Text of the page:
Control of subunit stoichiometry in single-chain MspA nanopores

Academic Article


  • ABSTRACTTransmembrane protein channels enable fast and highly sensitive electrical detection of single molecules. Nanopore sequencing of DNA was achieved using an engineered Mycobacterium smegmatis porin A (MspA) in combination with a motor enzyme. Due to its favorable channel geometry, the octameric MspA pore exhibits the highest current level as compared to other pore proteins. To date, MspA is the only protein nanopore with a published record of DNA sequencing. While widely used in commercial devices, nanopore sequencing of DNA suffers from significant base-calling errors due to stochastic events of the complex DNA-motor-pore combination and the contribution of up to five nucleotides to the signal at each position. Asymmetric mutations within subunits of the channel protein offer an enormous potential to improve nucleotide resolution and sequencing accuracy. However, random subunit assembly does not allow control of the channel composition of MspA and other oligomeric protein pores. In this study, we showed that it is feasible to convert octameric MspA into a single-chain pore by connecting eight subunits using peptide linkers. We constructed single-chain MspA trimers, pentamers, hexamers and heptamers to demonstrate that it is feasible to alter the subunit stoichiometry and the MspA pore diameter. All single-chain MspA proteins formed functional channels in lipid bilayer experiments. Importantly, we demonstrated that single-chain MspA discriminated all four nucleotides identical to MspA produced from monomers. Thus, single-chain MspA constitutes a new milestone in its development and adaptation as a biosensor for DNA sequencing and many other applications.STATEMENT OF SIGNFICANCENanopore sequencing of DNA is a fast and cheap technology that uniquely delivers multi-kilobase reads. It is currently used world-wide in many applications such as genome sequencing, epigenetics, and surveillance of viral and bacterial pathogens and has started to revolutionize human lives in medicine, agriculture and environmental studies. However, the high base-calling error rates prevent nanopore DNA sequencing from reaching its full potential. In this study, we converted octameric MspA into a single-chain pore enabling asymmetric mutations to fine-tune the pore geometry and chemistry and address the shortcomings of nanopores. Thus, single-chain MspA constitutes a new milestone in its development and adaptation as a biosensor for DNA sequencing and many other applications.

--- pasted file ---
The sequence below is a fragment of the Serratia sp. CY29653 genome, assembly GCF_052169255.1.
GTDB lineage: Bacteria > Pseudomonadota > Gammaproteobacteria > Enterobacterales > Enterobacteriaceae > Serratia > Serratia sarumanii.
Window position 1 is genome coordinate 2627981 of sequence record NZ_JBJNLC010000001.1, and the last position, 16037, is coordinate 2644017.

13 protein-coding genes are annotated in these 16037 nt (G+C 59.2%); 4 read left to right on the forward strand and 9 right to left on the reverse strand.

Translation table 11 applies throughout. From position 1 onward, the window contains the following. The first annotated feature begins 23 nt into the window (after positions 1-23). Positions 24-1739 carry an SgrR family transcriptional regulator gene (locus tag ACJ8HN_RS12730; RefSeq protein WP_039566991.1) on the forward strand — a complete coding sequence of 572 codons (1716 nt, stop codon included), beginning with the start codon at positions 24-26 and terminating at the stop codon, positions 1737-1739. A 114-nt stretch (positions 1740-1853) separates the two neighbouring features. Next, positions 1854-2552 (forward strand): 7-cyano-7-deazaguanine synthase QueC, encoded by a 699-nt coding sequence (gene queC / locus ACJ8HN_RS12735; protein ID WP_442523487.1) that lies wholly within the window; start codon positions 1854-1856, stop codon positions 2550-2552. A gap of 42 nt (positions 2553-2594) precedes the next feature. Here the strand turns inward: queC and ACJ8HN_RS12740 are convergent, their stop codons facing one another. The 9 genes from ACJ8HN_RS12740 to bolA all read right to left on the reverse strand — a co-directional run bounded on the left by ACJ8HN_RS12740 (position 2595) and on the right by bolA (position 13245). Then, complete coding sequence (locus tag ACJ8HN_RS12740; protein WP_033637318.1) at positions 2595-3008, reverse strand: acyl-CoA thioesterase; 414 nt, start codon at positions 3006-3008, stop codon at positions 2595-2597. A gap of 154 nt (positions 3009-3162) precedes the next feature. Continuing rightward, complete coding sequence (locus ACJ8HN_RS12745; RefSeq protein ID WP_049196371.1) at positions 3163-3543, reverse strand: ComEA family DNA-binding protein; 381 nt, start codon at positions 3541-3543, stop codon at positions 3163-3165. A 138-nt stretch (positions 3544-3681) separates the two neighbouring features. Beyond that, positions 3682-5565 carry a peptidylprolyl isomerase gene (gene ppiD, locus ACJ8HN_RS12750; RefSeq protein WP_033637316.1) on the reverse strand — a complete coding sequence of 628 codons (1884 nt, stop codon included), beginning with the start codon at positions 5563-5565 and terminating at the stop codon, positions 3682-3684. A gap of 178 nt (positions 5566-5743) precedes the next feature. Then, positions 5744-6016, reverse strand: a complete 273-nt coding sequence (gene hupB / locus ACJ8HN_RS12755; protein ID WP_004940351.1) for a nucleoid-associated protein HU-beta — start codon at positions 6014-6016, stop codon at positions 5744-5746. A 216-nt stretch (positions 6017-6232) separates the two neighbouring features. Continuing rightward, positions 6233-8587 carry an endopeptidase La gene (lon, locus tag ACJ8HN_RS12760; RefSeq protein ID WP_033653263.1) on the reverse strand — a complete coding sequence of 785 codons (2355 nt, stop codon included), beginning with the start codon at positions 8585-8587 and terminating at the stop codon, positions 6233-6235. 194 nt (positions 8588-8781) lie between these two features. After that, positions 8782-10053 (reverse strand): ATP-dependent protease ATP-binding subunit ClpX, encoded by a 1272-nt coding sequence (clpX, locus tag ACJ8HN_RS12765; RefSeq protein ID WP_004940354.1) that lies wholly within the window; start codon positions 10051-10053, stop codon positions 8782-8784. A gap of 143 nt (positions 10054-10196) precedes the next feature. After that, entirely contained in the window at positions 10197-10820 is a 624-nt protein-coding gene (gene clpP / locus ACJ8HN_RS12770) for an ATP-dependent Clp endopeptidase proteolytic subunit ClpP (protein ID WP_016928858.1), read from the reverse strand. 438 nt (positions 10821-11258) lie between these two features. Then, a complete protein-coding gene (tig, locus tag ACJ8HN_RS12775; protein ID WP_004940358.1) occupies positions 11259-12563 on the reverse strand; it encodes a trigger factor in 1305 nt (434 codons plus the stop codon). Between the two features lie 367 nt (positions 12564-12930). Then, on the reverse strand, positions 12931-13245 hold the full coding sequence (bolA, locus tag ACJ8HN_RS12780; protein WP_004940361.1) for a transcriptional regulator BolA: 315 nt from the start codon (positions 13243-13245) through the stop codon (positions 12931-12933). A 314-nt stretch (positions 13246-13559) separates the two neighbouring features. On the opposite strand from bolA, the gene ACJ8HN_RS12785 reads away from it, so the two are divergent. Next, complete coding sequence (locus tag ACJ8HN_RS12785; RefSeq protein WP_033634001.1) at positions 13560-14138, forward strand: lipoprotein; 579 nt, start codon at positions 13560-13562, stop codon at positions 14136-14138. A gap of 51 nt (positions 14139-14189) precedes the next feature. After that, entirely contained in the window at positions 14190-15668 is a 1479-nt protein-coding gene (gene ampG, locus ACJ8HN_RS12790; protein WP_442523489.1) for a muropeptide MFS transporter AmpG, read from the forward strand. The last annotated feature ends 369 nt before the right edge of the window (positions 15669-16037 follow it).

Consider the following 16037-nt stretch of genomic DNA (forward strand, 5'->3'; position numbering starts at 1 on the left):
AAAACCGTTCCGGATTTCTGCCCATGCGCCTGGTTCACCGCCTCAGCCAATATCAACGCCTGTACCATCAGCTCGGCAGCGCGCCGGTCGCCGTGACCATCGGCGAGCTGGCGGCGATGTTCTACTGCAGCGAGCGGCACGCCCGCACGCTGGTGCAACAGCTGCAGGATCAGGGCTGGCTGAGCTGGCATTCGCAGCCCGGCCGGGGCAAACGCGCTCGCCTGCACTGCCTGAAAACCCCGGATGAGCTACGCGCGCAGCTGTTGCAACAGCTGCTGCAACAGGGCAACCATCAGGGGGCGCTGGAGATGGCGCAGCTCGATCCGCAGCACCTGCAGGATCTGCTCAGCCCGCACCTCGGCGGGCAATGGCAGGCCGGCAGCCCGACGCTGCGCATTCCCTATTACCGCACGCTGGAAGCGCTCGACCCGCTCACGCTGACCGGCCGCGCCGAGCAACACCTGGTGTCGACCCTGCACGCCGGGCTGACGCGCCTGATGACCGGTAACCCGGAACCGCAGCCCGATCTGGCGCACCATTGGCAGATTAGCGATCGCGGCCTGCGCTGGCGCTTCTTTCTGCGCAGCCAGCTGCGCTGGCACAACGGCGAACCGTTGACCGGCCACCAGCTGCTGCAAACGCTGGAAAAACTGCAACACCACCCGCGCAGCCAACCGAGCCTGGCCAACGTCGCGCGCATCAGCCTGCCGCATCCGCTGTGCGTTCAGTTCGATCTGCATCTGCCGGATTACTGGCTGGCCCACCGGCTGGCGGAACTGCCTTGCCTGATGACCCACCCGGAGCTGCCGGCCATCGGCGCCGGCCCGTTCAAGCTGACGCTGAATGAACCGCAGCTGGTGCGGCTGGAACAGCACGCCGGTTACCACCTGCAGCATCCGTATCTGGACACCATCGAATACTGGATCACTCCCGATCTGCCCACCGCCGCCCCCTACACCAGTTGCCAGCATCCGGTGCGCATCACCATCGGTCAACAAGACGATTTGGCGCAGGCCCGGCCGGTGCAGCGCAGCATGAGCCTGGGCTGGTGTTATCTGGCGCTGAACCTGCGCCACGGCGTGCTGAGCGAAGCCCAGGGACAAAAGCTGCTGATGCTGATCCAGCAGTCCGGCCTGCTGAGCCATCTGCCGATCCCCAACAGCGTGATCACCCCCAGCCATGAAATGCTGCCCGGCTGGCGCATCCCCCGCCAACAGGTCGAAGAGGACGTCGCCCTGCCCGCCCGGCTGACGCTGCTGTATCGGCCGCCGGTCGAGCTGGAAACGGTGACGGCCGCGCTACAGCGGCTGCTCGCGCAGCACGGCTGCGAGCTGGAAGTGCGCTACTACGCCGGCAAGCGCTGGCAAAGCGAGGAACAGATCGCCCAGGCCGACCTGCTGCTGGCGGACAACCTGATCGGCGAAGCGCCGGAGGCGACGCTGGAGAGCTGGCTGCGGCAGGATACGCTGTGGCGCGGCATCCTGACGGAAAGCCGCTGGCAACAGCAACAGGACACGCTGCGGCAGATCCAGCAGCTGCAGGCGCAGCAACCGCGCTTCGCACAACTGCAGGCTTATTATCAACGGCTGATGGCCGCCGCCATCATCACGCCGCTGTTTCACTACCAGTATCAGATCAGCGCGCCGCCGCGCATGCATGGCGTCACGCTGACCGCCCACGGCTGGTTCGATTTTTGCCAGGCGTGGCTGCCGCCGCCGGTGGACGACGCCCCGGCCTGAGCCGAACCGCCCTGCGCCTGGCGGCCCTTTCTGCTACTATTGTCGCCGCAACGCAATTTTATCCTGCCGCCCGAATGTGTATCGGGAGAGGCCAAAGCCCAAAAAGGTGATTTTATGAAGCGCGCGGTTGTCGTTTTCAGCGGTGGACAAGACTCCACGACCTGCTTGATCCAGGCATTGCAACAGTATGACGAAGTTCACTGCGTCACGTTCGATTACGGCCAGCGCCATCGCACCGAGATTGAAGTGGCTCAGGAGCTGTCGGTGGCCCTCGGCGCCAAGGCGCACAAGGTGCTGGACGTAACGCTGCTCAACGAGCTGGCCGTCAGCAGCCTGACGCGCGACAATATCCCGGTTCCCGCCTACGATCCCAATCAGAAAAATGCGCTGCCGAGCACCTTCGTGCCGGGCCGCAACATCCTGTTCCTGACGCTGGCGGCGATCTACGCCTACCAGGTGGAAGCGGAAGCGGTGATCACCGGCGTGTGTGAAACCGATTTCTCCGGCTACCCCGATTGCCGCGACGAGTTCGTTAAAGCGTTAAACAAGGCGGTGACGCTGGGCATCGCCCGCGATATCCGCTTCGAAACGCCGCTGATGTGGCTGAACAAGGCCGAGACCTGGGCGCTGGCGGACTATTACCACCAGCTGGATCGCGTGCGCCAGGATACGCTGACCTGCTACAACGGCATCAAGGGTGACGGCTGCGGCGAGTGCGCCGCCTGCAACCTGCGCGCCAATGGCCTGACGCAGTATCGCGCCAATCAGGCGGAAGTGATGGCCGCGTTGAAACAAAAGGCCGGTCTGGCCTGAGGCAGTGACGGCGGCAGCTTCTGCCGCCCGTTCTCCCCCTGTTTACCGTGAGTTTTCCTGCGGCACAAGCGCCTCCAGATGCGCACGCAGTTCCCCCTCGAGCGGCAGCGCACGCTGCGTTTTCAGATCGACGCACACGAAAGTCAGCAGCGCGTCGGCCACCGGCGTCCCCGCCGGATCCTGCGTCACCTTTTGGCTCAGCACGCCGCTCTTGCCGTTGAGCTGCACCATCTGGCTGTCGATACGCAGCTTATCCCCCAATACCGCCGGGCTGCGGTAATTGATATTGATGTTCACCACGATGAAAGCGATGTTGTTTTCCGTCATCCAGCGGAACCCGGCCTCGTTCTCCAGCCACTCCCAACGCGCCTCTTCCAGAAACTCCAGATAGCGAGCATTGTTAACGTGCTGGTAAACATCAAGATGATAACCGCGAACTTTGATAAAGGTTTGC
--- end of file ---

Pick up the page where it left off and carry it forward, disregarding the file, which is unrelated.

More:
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    Author List

  • Pavlenok M; Yu L; Herrmann D; Wanunu M; Niederweis M